Pol will to fight climate change is weak: CSE

Reuters file photo.

Advocacy group Centre for Science and Environment (CSE) has expressed apprehension that climate change impacts in India will only get worse, even as it termed "meagre and weak" the current political will around the world to address the issue.

The remarks on Friday by CSE's Deputy Director General Chandra Bhushan came in the backdrop of a recent Intergovernmental Panel on Climate Change (IPCC) report that said countries like India would be worst affected by climate change.

Noting that the future of India will be "incredibly grim" in the face of increased temperatures and extreme weather events, Bhushan said the research shows that India is already one of the most vulnerable countries as far as climate change is concerned.

"Research done by CSE estimates that between 1901 and 2017, India has warmed by almost 1.2 degrees Celsius which is more than the global increase in average temperature," said Bhushan at a media briefing here ahead of the Conference of Parties on climate change in Poland next month.

The crucial CoP on climate change is going to take place in Poland in December and is expected to discuss the IPCC report's findings.

"Climate change impacts in India will only get worse and the current political will around the world to fight climate change is meagre and weak," he said.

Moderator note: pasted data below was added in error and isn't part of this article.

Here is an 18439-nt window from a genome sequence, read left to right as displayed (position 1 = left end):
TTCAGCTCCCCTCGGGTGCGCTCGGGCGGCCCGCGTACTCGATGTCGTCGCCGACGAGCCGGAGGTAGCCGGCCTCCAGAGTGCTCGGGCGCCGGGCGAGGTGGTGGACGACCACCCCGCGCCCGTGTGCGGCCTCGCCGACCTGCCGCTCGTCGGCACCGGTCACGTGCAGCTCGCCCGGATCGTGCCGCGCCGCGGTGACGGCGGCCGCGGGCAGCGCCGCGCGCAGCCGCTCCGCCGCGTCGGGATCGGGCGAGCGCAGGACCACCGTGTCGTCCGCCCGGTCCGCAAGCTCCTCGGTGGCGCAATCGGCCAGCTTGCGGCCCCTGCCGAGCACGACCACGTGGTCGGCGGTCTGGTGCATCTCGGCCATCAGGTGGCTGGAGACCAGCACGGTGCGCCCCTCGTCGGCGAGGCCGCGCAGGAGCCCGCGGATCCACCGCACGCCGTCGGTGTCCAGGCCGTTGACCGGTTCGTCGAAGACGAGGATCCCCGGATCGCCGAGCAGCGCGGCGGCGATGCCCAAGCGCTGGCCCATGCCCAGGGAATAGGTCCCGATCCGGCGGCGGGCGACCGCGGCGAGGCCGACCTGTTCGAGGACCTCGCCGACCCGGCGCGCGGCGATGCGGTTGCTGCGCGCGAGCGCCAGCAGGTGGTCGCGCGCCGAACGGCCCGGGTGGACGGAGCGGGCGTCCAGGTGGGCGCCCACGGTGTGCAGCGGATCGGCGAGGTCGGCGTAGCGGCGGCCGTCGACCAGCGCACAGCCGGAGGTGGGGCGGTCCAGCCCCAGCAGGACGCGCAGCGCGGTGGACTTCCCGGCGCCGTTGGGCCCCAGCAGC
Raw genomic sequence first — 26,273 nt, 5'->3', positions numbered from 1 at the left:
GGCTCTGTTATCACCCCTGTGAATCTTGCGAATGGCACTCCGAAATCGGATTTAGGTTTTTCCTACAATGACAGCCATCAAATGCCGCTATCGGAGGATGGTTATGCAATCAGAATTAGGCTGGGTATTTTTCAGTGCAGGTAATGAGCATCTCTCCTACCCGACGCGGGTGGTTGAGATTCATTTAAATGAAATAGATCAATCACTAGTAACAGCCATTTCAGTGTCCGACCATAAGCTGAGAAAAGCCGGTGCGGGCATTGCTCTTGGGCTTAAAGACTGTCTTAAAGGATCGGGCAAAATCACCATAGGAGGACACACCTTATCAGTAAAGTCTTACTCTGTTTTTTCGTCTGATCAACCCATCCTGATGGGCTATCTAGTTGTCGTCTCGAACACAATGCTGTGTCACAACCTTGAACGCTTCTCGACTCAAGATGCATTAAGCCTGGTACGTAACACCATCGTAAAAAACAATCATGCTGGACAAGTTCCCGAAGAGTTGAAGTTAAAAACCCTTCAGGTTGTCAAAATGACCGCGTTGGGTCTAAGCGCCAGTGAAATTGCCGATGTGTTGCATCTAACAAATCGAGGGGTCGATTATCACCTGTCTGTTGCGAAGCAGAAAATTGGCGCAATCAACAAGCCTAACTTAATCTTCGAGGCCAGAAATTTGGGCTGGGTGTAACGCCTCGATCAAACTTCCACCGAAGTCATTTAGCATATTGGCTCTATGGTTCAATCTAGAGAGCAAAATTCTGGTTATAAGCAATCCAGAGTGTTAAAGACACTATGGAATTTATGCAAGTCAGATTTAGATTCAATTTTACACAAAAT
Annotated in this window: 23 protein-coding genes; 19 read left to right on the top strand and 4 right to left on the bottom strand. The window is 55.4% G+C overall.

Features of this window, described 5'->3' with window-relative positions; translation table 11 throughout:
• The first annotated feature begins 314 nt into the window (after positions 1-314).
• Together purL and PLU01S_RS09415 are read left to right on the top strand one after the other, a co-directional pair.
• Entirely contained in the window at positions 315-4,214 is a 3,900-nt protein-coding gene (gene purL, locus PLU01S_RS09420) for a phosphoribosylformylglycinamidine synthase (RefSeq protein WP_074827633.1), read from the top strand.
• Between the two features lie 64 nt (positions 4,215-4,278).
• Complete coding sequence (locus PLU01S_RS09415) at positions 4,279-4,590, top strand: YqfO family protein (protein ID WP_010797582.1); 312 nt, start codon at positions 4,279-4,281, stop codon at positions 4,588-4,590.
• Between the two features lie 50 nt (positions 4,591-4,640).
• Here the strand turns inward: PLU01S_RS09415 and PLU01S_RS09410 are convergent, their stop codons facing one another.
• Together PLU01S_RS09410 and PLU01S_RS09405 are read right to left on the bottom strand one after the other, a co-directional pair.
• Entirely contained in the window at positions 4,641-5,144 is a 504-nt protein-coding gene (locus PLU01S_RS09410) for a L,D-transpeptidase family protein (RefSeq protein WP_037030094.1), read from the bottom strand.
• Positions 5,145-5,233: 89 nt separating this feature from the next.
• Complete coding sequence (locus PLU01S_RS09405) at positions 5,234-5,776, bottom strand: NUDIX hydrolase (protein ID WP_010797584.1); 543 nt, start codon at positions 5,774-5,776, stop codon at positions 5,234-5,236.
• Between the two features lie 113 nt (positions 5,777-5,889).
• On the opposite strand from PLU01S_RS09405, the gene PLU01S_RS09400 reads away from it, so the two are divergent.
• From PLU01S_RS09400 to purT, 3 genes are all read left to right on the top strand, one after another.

The report said the current level of climate ambition as set out under the Paris Agreement will lead to disastrous effects on the planet as it is not in line with limiting warming of the planet to even two degrees Celsius.

Bhushan also gave a set of recommendations which included enhancing sinks in natural ecosystems to limit warming to 1.5 degrees Celsius and action on all fossil fuels.

He quoted the IPCC report on global warming which said that human activities have caused approximately 1 degree Celsius of global warming above pre-industrial level.

The report points out that the risk transition from 1.5°C to 2°C is very high and that the effects at 2°C will be more devastating than what the IPCC's Fifth Assessment Report had indicated.

Coastal nations and agricultural economies like India would be the worst affected, the report said, adding decline in crop yields, unprecedented climate extremes and increased susceptibility could push poverty by several million by 2050.

He also called the US the biggest problem "in the room".

"It is clear and evident that the US poses the biggest obstacle in putting together a global coalition to fight climate change and limit warming to 1.5 degrees Celsius," he said.

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Pol will to fight climate change is weak: CSE

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